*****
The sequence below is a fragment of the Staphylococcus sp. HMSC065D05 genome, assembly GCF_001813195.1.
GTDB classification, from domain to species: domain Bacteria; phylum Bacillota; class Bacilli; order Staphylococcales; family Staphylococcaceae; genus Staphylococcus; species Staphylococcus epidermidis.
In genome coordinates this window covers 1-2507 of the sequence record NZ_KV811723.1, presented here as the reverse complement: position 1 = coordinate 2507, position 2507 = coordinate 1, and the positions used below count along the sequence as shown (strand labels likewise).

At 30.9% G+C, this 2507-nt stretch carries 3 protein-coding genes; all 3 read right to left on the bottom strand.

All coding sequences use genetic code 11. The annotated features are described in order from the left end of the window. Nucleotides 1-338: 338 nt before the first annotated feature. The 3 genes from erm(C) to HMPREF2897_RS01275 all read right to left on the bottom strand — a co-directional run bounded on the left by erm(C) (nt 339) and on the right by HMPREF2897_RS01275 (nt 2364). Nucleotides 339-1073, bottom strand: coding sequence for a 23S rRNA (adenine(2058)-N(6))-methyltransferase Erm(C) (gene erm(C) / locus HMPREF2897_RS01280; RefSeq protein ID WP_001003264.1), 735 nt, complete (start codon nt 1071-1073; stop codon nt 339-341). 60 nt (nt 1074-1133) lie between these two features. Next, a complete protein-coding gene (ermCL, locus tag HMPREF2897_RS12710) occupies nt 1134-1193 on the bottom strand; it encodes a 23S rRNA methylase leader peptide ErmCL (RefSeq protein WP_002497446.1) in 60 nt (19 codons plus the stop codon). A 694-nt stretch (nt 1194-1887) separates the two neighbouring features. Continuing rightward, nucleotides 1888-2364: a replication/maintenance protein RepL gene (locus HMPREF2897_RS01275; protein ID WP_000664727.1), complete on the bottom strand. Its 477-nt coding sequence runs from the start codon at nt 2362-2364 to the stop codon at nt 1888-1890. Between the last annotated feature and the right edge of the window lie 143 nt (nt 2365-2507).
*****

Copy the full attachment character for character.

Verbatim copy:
The sequence below is a fragment of the Staphylococcus sp. HMSC065D05 genome, assembly GCF_001813195.1.
GTDB classification, from domain to species: domain Bacteria; phylum Bacillota; class Bacilli; order Staphylococcales; family Staphylococcaceae; genus Staphylococcus; species Staphylococcus epidermidis.
In genome coordinates this window covers 1-2507 of the sequence record NZ_KV811723.1, presented here as the reverse complement: position 1 = coordinate 2507, position 2507 = coordinate 1, and the positions used below count along the sequence as shown (strand labels likewise).

At 30.9% G+C, this 2507-nt stretch carries 3 protein-coding genes; all 3 read right to left on the bottom strand.

All coding sequences use genetic code 11. The annotated features are described in order from the left end of the window. Nucleotides 1-338: 338 nt before the first annotated feature. The 3 genes from erm(C) to HMPREF2897_RS01275 all read right to left on the bottom strand — a co-directional run bounded on the left by erm(C) (nt 339) and on the right by HMPREF2897_RS01275 (nt 2364). Nucleotides 339-1073, bottom strand: coding sequence for a 23S rRNA (adenine(2058)-N(6))-methyltransferase Erm(C) (gene erm(C) / locus HMPREF2897_RS01280; RefSeq protein ID WP_001003264.1), 735 nt, complete (start codon nt 1071-1073; stop codon nt 339-341). 60 nt (nt 1074-1133) lie between these two features. Next, a complete protein-coding gene (ermCL, locus tag HMPREF2897_RS12710) occupies nt 1134-1193 on the bottom strand; it encodes a 23S rRNA methylase leader peptide ErmCL (RefSeq protein WP_002497446.1) in 60 nt (19 codons plus the stop codon). A 694-nt stretch (nt 1194-1887) separates the two neighbouring features. Continuing rightward, nucleotides 1888-2364: a replication/maintenance protein RepL gene (locus HMPREF2897_RS01275; protein ID WP_000664727.1), complete on the bottom strand. Its 477-nt coding sequence runs from the start codon at nt 2362-2364 to the stop codon at nt 1888-1890. Between the last annotated feature and the right edge of the window lie 143 nt (nt 2365-2507).